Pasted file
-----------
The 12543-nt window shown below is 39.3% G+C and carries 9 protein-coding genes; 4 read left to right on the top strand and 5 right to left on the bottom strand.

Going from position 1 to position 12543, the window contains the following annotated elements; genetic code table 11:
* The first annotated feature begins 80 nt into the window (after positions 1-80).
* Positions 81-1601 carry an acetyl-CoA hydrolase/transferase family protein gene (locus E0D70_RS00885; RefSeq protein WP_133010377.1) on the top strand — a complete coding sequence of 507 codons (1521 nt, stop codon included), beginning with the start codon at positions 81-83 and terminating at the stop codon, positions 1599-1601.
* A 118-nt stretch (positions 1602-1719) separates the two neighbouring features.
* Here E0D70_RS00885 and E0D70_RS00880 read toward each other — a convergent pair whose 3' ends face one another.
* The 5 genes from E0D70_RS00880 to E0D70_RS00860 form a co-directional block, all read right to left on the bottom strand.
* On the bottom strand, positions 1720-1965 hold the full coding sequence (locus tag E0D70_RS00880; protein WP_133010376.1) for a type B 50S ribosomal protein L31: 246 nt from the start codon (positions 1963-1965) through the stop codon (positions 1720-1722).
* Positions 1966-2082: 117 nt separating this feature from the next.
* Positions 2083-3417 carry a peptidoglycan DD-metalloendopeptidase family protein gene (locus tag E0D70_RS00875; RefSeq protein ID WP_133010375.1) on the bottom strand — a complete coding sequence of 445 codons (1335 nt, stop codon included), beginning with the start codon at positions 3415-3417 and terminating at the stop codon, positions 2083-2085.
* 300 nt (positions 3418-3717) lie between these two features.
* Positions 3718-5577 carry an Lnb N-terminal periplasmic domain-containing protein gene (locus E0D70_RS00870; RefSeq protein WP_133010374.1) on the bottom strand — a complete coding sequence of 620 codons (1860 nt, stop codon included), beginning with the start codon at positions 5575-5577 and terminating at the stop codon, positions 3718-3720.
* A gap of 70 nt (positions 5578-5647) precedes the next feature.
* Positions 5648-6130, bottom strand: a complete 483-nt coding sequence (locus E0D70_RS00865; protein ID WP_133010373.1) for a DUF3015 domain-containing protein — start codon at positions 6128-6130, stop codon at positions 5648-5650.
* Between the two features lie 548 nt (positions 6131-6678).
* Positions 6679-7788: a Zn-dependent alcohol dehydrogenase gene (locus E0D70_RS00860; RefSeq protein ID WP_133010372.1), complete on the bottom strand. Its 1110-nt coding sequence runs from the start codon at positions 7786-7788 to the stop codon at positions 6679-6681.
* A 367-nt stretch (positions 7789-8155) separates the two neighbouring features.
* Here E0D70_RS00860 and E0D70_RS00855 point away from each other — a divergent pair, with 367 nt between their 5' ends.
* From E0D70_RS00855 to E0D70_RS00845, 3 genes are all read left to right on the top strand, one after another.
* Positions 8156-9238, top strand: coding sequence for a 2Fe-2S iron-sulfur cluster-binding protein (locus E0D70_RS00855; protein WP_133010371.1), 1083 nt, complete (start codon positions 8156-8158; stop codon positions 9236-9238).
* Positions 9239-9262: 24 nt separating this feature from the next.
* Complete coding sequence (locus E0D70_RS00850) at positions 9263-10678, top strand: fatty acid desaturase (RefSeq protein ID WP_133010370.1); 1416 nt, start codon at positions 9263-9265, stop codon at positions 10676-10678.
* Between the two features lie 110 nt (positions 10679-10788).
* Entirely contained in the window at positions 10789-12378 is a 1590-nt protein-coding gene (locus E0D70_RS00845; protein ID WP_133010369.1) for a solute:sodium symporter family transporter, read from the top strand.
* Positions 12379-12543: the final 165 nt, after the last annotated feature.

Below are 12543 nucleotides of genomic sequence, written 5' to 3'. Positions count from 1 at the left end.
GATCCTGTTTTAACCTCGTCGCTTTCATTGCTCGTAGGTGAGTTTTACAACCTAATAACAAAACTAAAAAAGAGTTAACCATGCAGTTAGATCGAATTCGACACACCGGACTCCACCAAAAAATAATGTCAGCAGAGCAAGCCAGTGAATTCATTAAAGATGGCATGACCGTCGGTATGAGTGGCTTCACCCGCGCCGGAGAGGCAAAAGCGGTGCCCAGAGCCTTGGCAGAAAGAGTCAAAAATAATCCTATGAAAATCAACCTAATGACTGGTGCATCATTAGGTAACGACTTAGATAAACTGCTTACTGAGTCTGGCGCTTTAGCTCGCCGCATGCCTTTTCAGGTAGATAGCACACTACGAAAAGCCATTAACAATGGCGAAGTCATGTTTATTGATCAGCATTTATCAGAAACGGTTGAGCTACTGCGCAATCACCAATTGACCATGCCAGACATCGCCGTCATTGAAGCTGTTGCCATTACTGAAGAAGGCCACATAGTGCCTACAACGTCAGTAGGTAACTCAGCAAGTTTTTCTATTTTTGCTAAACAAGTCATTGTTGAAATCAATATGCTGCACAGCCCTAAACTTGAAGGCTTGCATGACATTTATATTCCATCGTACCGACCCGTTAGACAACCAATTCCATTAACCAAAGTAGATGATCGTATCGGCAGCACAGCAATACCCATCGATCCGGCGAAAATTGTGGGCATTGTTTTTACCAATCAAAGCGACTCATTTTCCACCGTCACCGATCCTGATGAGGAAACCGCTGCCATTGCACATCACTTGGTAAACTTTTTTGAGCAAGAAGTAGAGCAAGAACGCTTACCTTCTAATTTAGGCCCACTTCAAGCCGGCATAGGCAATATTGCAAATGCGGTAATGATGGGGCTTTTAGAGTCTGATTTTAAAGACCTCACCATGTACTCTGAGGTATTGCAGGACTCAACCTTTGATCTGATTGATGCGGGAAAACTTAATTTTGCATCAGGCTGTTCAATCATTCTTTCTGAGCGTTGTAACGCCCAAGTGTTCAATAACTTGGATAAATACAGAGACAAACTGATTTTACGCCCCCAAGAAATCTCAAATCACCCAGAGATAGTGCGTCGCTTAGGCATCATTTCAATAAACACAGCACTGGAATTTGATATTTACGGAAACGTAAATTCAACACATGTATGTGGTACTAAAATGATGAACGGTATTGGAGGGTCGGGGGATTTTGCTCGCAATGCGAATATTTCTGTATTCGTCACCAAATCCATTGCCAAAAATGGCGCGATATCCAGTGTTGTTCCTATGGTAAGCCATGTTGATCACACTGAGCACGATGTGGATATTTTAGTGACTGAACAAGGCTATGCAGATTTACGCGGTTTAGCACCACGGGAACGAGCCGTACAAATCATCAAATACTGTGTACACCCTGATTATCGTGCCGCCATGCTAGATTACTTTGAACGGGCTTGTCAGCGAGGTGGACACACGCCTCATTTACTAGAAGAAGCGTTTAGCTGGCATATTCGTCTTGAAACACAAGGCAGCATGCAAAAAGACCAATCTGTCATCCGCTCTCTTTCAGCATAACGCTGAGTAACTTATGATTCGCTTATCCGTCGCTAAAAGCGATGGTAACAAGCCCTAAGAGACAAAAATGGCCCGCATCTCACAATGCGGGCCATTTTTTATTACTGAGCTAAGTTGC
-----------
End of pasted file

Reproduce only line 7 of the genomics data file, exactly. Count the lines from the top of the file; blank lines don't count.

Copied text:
* The 5 genes from E0D70_RS00880 to E0D70_RS00860 form a co-directional block, all read right to left on the bottom strand.